A Comprehensive Guide to Integrating Powers: Power Rule and Special Cases

Integration of powers

To understand the integration of powers, let’s start with the basic rules of integration

To understand the integration of powers, let’s start with the basic rules of integration. The basic rule states that if you have a function f(x), then the integral of f(x) with respect to x is denoted by ∫f(x)dx.

Now, let’s discuss the integration of powers. For simplicity, let’s consider the power function x^n, where n is any real number except for -1.

1. Integration of x^n for n ≠ -1:
When integrating x^n, where n ≠ -1, you can use the power rule of integration. According to this rule, the integral of x^n with respect to x is given by:

∫x^n dx = (1/(n+1)) * x^(n+1) + C

Here, C represents the constant of integration.

For example, if you want to find the integral of x^3, you can apply the power rule:

∫x^3 dx = (1/(3+1)) * x^(3+1) + C
= (1/4) * x^4 + C

2. Integration of x^(-1):
As mentioned earlier, the power rule doesn’t apply to x^(-1). However, we can still evaluate its integral. The integral of x^(-1) with respect to x is given by:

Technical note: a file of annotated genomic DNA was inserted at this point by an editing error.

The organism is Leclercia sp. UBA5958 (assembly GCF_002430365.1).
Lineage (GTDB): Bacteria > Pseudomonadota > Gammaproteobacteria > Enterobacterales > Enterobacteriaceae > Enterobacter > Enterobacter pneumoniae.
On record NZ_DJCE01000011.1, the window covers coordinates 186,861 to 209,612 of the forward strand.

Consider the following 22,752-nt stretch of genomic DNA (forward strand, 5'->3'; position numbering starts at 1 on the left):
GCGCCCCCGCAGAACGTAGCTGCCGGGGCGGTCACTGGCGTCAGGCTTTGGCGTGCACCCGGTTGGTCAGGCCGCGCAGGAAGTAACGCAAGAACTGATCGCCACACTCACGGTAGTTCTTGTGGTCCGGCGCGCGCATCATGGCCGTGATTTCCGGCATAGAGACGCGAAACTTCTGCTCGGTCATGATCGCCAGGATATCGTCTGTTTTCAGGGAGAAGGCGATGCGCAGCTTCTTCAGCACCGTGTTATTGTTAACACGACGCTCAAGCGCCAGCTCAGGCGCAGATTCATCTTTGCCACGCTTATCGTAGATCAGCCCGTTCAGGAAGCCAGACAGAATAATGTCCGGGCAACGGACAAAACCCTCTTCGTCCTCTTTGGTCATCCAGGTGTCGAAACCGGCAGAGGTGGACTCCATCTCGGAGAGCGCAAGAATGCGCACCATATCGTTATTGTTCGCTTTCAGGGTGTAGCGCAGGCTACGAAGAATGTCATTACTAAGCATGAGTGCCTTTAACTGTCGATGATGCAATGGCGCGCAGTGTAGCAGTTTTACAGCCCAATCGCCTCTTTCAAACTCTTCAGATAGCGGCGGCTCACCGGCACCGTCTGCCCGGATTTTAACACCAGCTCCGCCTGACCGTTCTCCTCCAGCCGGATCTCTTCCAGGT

∫x^(-1) dx = ln|x| + C

Here, ln(x) represents the natural logarithm of x, and |x| denotes the absolute value of x.

For example, if you want to find the integral of x^(-1), you can use the above expression:

∫x^(-1) dx = ln|x| + C

These are the basic rules for integrating powers. It is important to remember that the power rule only applies when the power is not equal to -1. Also, keep in mind the constant of integration (C) while evaluating integrals.

More Answers:

Evaluating the Integral of tan(x) | Integration by Substitution
Solving the Integral of Sec(x) Using Integration by Parts
A Comprehensive Guide to the Integration by Parts Formula and Its Application in Calculus

Error 403 The request cannot be completed because you have exceeded your quota. : quotaExceeded

Share:

Recent Posts

Don't Miss Out! Sign Up Now!

Sign up now to get started for free!